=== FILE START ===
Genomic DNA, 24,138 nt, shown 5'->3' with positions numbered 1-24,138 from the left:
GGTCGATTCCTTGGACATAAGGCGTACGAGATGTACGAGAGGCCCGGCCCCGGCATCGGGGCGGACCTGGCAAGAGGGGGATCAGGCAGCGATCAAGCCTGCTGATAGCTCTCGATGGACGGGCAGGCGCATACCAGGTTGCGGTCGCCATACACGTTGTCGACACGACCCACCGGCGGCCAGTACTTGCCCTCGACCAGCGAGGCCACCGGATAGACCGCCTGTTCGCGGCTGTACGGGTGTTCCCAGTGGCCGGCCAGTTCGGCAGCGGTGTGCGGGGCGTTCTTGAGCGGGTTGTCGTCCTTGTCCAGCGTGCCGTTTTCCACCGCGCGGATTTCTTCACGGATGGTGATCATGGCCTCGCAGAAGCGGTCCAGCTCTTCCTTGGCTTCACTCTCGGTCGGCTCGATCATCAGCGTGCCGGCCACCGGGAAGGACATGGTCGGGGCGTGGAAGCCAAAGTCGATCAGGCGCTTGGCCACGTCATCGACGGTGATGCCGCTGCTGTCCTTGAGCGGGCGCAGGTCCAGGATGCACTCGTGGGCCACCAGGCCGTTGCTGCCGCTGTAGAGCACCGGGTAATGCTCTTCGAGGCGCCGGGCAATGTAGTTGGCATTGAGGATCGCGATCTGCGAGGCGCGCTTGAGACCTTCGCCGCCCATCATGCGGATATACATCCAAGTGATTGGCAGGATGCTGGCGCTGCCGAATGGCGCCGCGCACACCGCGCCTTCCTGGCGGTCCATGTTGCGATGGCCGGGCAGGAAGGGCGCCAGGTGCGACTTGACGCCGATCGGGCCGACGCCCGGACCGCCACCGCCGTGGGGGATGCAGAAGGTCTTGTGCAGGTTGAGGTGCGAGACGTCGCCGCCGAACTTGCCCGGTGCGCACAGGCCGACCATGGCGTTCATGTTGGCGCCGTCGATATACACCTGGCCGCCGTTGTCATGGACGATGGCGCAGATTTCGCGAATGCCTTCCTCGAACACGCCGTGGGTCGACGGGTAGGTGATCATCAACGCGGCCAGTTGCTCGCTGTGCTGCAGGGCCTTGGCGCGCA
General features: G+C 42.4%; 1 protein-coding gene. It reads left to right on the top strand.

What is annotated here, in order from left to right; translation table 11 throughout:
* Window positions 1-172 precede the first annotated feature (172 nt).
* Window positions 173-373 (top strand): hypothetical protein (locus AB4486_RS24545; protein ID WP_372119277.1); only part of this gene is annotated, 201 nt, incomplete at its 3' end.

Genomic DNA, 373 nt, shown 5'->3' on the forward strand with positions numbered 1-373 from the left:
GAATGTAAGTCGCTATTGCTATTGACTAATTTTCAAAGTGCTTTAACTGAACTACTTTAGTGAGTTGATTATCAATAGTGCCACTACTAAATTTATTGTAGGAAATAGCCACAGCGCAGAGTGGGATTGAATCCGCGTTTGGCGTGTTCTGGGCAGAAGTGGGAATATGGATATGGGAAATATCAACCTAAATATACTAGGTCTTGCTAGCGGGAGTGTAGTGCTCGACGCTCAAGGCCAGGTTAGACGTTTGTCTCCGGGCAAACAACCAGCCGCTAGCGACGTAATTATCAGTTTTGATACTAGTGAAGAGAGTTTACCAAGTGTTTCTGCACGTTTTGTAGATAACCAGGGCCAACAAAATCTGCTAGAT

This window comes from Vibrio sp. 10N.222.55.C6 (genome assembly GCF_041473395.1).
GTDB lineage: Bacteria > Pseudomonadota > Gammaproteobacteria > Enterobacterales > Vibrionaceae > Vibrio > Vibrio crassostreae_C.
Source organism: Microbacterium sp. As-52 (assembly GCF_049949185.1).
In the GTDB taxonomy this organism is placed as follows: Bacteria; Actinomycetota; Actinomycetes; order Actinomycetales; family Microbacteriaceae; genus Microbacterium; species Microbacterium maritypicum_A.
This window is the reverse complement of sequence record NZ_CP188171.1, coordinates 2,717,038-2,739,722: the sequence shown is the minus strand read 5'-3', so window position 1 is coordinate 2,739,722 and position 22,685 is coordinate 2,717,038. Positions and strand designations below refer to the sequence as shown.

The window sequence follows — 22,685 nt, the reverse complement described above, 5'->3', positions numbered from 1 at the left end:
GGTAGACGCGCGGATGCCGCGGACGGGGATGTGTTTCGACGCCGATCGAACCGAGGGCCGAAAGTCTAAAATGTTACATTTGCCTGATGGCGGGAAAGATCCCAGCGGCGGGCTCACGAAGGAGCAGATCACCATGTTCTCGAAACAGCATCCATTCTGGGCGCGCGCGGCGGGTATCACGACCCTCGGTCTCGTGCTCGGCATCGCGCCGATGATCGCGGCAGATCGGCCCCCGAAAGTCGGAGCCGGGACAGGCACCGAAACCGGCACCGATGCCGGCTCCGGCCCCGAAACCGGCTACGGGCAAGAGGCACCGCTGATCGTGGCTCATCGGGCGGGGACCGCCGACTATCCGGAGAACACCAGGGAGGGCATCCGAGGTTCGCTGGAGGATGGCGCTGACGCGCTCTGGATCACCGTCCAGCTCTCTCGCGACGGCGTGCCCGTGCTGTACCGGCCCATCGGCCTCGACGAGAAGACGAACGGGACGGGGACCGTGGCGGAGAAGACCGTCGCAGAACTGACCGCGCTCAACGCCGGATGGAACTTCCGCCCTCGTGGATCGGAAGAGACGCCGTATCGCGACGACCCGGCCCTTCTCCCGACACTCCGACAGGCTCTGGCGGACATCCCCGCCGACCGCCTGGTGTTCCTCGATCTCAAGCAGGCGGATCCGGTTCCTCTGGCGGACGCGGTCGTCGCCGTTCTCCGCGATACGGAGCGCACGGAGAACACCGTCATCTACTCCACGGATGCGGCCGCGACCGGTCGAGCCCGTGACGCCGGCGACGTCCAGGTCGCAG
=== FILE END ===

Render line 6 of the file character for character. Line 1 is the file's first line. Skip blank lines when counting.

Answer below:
* Window positions 173-373 (top strand): hypothetical protein (locus AB4486_RS24545; protein ID WP_372119277.1); only part of this gene is annotated, 201 nt, incomplete at its 3' end.